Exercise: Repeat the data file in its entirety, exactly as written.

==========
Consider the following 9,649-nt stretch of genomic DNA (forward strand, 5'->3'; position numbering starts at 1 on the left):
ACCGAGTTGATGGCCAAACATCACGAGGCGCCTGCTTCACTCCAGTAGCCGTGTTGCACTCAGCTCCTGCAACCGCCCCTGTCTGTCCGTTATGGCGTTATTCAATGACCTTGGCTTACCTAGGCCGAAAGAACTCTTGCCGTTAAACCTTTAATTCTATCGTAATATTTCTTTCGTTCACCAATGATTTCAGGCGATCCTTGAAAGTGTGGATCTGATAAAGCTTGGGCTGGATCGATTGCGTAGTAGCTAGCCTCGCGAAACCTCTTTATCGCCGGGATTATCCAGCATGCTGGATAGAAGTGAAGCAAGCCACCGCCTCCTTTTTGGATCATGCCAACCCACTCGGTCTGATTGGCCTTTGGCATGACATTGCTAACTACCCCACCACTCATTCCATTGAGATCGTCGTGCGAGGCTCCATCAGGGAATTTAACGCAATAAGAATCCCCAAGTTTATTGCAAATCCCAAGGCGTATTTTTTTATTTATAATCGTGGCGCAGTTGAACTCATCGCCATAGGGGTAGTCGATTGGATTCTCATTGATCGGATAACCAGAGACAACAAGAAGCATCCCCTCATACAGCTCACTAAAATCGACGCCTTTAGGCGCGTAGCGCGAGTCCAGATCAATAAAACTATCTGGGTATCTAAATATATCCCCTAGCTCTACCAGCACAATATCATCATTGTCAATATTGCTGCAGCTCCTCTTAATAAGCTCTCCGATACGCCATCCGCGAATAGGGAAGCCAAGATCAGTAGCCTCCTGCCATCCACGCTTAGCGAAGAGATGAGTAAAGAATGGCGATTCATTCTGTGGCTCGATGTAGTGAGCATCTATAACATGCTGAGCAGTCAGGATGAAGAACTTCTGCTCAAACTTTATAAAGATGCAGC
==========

Consider the following 9,649-nt stretch of genomic DNA (forward strand, 5'->3'; position numbering starts at 1 on the left):
ACCGAGTTGATGGCCAAACATCACGAGGCGCCTGCTTCACTCCAGTAGCCGTGTTGCACTCAGCTCCTGCAACCGCCCCTGTCTGTCCGTTATGGCGTTATTCAATGACCTTGGCTTACCTAGGCCGAAAGAACTCTTGCCGTTAAACCTTTAATTCTATCGTAATATTTCTTTCGTTCACCAATGATTTCAGGCGATCCTTGAAAGTGTGGATCTGATAAAGCTTGGGCTGGATCGATTGCGTAGTAGCTAGCCTCGCGAAACCTCTTTATCGCCGGGATTATCCAGCATGCTGGATAGAAGTGAAGCAAGCCACCGCCTCCTTTTTGGATCATGCCAACCCACTCGGTCTGATTGGCCTTTGGCATGACATTGCTAACTACCCCACCACTCATTCCATTGAGATCGTCGTGCGAGGCTCCATCAGGGAATTTAACGCAATAAGAATCCCCAAGTTTATTGCAAATCCCAAGGCGTATTTTTTTATTTATAATCGTGGCGCAGTTGAACTCATCGCCATAGGGGTAGTCGATTGGATTCTCATTGATCGGATAACCAGAGACAACAAGAAGCATCCCCTCATACAGCTCACTAAAATCGACGCCTTTAGGCGCGTAGCGCGAGTCCAGATCAATAAAACTATCTGGGTATCTAAATATATCCCCTAGCTCTACCAGCACAATATCATCATTGTCAATATTGCTGCAGCTCCTCTTAATAAGCTCTCCGATACGCCATCCGCGAATAGGGAAGCCAAGATCAGTAGCCTCCTGCCATCCACGCTTAGCGAAGAGATGAGTAAAGAATGGCGATTCATTCTGTGGCTCGATGTAGTGAGCATCTATAACATGCTGAGCAGTCAGGATGAAGAACTTCTGCTCAAACTTTATAAAGATGCAGC